A stellar high school comedy with an A+ cast, a brilliant script loaded with witty dialogue, eye-catching cinematography, swift editing, and a danceable soundtrack.
"I thought I was the only one."
The words are said by Hanni Lévy, one of the 7,000 Jews who hid in Berlin after it was declared "free of Jews" by Nazi propaganda minister Joseph Goebbels in May of 1943. The sense of isolation, of being "the only one," was overwhelming: there was no way to collect or pass on information, no way to meet up with others in the same situation. It was every person for themselves. The Jews survived by adopting disguises, trading stuff on the black market, hiding in secret rooms and abandoned buildings; many were sheltered by Communists, also under siege (leftover resistance from the rise of Hitler), or by sympathetic Germans. Claus Räfle’s film "The Invisibles," using an equal mix of documentary and re-enactments, tells the story of four of those "invisible" Jews, Cioma Schönhaus, Eugen Friede, Ruth Arndt, and Hanni Lévy, all of whom are interviewed for the film. All four managed to hide in Berlin without detection from 1943 to the end of the war, an extraordinary feat. Of the 7,000 Jews who hid in Berlin, only 1,700 survived.
Along with the interview footage with the actual people, there are elaborate re-enactments of each person's tale. Cioma (Max Mauff) escapes deportation by forging documents that say he is employed in Berlin. A talented artist, he sets himself up as a forger, working for various people (some highly connected in the regime), narrowly escaping detection on a number of occasions. Hanni (Alice Dwyer) dyes her hair blonde, and wanders the streets, finding protection from an unlikely source. Ruth (Ruby O. Fee) hides beneath widow's garb, which blends her in with all the war widows in Berlin at that time, and then gets a job as a maid in the home of an actual Nazi. And Eugen (Aaron Altaras) is slightly protected at first since his father was a Gentile, but when that is no longer possible he is sheltered by a Communist family who hate the Nazis.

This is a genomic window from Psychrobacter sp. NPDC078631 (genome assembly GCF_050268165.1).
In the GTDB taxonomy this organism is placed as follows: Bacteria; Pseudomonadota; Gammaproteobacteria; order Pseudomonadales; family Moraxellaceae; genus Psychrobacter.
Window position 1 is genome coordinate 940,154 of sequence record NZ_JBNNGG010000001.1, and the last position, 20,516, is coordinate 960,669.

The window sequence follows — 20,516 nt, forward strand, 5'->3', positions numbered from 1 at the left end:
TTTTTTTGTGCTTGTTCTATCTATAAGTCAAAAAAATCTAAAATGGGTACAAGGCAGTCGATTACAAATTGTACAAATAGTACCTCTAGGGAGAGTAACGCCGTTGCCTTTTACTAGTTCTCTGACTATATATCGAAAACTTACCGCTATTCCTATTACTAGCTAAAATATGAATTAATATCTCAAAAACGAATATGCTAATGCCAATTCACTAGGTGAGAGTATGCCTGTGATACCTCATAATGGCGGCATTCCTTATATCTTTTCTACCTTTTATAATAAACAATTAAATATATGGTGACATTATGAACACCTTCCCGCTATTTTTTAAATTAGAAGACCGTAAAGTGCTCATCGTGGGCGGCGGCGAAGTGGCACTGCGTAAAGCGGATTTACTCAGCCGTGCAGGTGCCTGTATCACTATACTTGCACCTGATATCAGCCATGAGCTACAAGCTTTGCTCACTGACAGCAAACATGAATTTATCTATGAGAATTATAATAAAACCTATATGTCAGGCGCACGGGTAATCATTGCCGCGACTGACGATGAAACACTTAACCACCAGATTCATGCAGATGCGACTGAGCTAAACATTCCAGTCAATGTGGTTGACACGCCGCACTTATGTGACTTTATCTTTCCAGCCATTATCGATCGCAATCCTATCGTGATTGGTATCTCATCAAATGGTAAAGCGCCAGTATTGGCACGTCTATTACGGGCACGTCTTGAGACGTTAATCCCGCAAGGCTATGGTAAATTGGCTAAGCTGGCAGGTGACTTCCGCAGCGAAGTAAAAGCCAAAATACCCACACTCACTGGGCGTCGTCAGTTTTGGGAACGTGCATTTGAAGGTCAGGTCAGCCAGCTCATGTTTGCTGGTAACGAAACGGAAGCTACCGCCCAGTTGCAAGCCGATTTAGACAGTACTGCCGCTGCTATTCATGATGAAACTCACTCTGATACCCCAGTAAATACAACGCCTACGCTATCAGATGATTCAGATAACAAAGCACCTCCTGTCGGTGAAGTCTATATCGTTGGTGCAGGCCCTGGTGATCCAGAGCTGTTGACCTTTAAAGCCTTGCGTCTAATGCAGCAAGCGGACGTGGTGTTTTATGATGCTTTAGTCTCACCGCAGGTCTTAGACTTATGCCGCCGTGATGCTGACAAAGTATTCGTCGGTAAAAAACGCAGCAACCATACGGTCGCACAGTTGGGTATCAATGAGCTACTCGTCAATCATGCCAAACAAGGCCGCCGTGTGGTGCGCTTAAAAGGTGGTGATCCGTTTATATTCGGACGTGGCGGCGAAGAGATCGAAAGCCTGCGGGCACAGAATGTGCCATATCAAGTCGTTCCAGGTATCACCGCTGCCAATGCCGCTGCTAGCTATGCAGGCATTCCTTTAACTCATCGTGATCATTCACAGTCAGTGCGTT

The reenactments are elaborate, mini feature-films, really. Räfle intersperses the action with grainy newsreel footage of Berlin in the 1930s, happy Germans smiling and shopping and eating: the sunshiny surface concealing the rot underneath.
"The Invisibles" is four separate narratives, woven together, pulled along by the interview subjects providing their testimony for the camera. These people are all in their 80s and 90s, and their memories of those days are vivid. They're all engaging storytellers. What we see in the re-enactments is what we've just been told in the interview, and so the sequences have a redundant quality. We're watching what we've just been told. This creates a distancing and fictionalizing atmosphere, which doesn't serve the film or the purposes behind it. Let the people speak for themselves.